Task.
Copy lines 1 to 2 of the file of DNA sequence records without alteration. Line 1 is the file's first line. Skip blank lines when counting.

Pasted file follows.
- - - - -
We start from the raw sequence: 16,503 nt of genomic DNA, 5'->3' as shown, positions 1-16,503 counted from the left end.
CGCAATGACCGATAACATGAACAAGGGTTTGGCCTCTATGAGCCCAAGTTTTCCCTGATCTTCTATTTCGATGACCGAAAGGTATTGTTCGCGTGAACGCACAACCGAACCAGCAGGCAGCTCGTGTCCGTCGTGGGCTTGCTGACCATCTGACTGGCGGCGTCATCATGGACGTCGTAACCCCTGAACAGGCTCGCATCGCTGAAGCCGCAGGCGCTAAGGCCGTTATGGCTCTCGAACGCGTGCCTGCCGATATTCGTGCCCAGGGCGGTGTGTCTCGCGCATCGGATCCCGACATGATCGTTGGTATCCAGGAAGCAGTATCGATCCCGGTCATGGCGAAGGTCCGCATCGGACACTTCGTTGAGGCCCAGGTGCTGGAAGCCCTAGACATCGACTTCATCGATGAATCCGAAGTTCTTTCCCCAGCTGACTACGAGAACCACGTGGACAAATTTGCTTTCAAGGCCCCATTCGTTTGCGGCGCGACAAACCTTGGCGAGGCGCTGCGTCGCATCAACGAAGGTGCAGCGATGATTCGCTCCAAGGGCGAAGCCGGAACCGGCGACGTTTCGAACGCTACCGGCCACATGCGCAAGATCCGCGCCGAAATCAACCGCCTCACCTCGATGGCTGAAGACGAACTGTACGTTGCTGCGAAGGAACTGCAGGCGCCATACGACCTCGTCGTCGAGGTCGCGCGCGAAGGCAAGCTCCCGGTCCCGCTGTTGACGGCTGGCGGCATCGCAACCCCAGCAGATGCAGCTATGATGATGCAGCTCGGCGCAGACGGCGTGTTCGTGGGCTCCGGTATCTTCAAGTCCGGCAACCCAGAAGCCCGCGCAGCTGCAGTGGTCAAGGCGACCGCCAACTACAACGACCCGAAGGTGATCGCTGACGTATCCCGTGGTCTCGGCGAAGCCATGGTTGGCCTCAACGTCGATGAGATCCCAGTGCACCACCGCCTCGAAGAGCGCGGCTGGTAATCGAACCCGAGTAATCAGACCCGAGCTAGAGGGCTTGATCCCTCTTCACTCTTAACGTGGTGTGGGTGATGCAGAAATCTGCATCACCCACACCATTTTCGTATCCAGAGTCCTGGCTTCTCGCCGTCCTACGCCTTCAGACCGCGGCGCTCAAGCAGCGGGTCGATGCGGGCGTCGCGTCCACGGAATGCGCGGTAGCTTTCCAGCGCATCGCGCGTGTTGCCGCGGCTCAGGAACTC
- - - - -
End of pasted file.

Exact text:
We start from the raw sequence: 16,503 nt of genomic DNA, 5'->3' as shown, positions 1-16,503 counted from the left end.
CGCAATGACCGATAACATGAACAAGGGTTTGGCCTCTATGAGCCCAAGTTTTCCCTGATCTTCTATTTCGATGACCGAAAGGTATTGTTCGCGTGAACGCACAACCGAACCAGCAGGCAGCTCGTGTCCGTCGTGGGCTTGCTGACCATCTGACTGGCGGCGTCATCATGGACGTCGTAACCCCTGAACAGGCTCGCATCGCTGAAGCCGCAGGCGCTAAGGCCGTTATGGCTCTCGAACGCGTGCCTGCCGATATTCGTGCCCAGGGCGGTGTGTCTCGCGCATCGGATCCCGACATGATCGTTGGTATCCAGGAAGCAGTATCGATCCCGGTCATGGCGAAGGTCCGCATCGGACACTTCGTTGAGGCCCAGGTGCTGGAAGCCCTAGACATCGACTTCATCGATGAATCCGAAGTTCTTTCCCCAGCTGACTACGAGAACCACGTGGACAAATTTGCTTTCAAGGCCCCATTCGTTTGCGGCGCGACAAACCTTGGCGAGGCGCTGCGTCGCATCAACGAAGGTGCAGCGATGATTCGCTCCAAGGGCGAAGCCGGAACCGGCGACGTTTCGAACGCTACCGGCCACATGCGCAAGATCCGCGCCGAAATCAACCGCCTCACCTCGATGGCTGAAGACGAACTGTACGTTGCTGCGAAGGAACTGCAGGCGCCATACGACCTCGTCGTCGAGGTCGCGCGCGAAGGCAAGCTCCCGGTCCCGCTGTTGACGGCTGGCGGCATCGCAACCCCAGCAGATGCAGCTATGATGATGCAGCTCGGCGCAGACGGCGTGTTCGTGGGCTCCGGTATCTTCAAGTCCGGCAACCCAGAAGCCCGCGCAGCTGCAGTGGTCAAGGCGACCGCCAACTACAACGACCCGAAGGTGATCGCTGACGTATCCCGTGGTCTCGGCGAAGCCATGGTTGGCCTCAACGTCGATGAGATCCCAGTGCACCACCGCCTCGAAGAGCGCGGCTGGTAATCGAACCCGAGTAATCAGACCCGAGCTAGAGGGCTTGATCCCTCTTCACTCTTAACGTGGTGTGGGTGATGCAGAAATCTGCATCACCCACACCATTTTCGTATCCAGAGTCCTGGCTTCTCGCCGTCCTACGCCTTCAGACCGCGGCGCTCAAGCAGCGGGTCGATGCGGGCGTCGCGTCCACGGAATGCGCGGTAGCTTTCCAGCGCATCGCGCGTGTTGCCGCGGCTCAGGAACTC